Baseline surveys were conducted in the winter, spring, and summer of 2008. Biologists conducted the following surveys to assess the current status of biological resources onsite: (1) mapping of vegetation communities, (2) a floral inventory including rare plant surveys, (3) checklist butterfly surveys, (4) pitfall trapping to sample amphibians, reptiles, and small mammals, (5) focused arroyo toad surveys, (6) aquatic herpetofauna surveys, (7) diurnal avian point count surveys, (8) nocturnal avian surveys, (9) acoustic sampling and roost and foraging surveys for bats, (10) small mammal trapping using live Sherman traps, and (11) track and camera station surveys for medium and large mammals. Due to a series of drought years and recent wildfires that have burned much of the Preserve, results of these surveys may under-represent the diversity of plant and wildlife species that occupy the Preserve.
Nine vegetation communities were mapped within the Preserve and consist of southern coast live oak riparian forest, Diegan coastal sage scrub, southern mixed chaparral, mafic southern mixed chaparral, non-native grassland, coast live oak woodland, eucalyptus woodland, disturbed habitat, and urban/developed. The most abundant vegetation community on the Preserve is southern mixed chaparral. Floristic surveys documented 337 plant taxa occurring in the nine vegetation communities. These include both native and non-native species along with seven sensitive plant species: Brewer?s calandrinia, Humboldt?s lily, Cleveland?s bush monkey flower, felt-leaved monardella, Fish?s milkwort, Robinson?s pepper-grass, and Engelmann oak.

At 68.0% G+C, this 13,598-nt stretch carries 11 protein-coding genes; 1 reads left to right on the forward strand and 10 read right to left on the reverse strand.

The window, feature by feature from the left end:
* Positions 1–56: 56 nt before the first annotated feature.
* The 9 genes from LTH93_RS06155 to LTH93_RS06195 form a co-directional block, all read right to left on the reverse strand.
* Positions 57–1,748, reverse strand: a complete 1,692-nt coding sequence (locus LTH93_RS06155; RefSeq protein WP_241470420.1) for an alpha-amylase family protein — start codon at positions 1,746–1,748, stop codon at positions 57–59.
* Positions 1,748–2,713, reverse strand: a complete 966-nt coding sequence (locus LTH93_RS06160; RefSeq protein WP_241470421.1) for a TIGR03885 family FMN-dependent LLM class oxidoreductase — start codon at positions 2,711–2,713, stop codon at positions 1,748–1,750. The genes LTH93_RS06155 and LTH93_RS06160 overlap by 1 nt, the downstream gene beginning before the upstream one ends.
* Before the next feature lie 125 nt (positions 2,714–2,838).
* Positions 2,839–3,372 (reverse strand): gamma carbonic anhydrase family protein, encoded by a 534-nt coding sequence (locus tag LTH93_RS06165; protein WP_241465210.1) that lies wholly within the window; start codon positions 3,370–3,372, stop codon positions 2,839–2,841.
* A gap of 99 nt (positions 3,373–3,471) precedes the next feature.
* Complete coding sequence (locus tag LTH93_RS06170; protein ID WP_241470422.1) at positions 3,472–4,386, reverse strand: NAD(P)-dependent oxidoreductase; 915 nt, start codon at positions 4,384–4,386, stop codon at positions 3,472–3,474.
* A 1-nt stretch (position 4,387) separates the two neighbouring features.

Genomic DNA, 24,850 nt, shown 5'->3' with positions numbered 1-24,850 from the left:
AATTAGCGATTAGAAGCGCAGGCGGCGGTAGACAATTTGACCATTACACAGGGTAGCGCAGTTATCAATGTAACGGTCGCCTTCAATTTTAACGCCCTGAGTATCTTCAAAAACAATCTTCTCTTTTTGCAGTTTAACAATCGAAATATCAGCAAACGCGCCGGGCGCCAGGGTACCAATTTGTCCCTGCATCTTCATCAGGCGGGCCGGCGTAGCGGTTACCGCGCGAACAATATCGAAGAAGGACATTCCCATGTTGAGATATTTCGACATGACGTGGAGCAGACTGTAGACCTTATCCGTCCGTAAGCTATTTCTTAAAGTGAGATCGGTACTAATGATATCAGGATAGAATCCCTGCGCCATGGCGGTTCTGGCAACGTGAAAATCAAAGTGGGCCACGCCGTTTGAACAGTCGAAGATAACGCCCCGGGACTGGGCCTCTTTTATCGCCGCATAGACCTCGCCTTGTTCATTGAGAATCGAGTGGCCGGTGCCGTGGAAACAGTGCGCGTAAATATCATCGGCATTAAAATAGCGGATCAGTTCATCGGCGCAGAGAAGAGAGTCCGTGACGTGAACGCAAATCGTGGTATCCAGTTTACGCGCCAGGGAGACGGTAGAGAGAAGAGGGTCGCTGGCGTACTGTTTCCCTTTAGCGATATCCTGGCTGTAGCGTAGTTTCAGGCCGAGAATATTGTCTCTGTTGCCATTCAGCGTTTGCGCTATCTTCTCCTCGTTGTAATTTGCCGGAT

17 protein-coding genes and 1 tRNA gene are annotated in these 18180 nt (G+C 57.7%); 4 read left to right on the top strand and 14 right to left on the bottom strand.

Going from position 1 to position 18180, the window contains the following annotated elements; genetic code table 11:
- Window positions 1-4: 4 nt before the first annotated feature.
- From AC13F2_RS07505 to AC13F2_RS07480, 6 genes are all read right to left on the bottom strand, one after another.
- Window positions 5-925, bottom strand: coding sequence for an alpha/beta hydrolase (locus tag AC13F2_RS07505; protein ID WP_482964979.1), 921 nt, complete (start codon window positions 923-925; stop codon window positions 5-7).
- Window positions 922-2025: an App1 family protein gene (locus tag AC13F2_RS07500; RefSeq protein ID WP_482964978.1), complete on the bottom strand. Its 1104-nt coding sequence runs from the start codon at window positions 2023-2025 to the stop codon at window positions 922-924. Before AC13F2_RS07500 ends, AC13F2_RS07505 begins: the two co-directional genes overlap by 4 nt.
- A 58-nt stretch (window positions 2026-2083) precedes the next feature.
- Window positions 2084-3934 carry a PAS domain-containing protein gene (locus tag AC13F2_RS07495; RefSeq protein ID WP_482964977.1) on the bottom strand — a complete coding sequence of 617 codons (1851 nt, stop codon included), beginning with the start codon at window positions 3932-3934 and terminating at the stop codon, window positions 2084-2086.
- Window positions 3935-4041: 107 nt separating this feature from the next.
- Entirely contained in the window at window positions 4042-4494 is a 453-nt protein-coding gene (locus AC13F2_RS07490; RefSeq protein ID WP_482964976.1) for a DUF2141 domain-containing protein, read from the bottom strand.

A total of 150 animal species were documented from the Preserve during the 2008
baseline surveys. These include 16 species of butterflies, three species of amphibians, 16 species of reptiles, 78 species of birds, and 37 species of mammals. No federally or state listed species were detected; however, 13 non-listed sensitive species were detected during baseline surveys.
Technology Associates International Corporation (TAIC), assisted by the San Diego
Natural History Museum, conducted baseline biological surveys at Hellhole Canyon
Preserve on behalf of the County of San Diego Department of Parks and Recreation. The
purpose of these baseline surveys is to provide the County with information on existing
biological conditions to develop a Resource Management Plan (RMP) including Area
Specific Management Directives (ASMDs). The Preserve is located approximately six
miles northeast of Escondido in Valley Center, east of Valley Center Road and north of
Santee Lane in San Diego County, California, and is owned and managed by the County
of San Diego.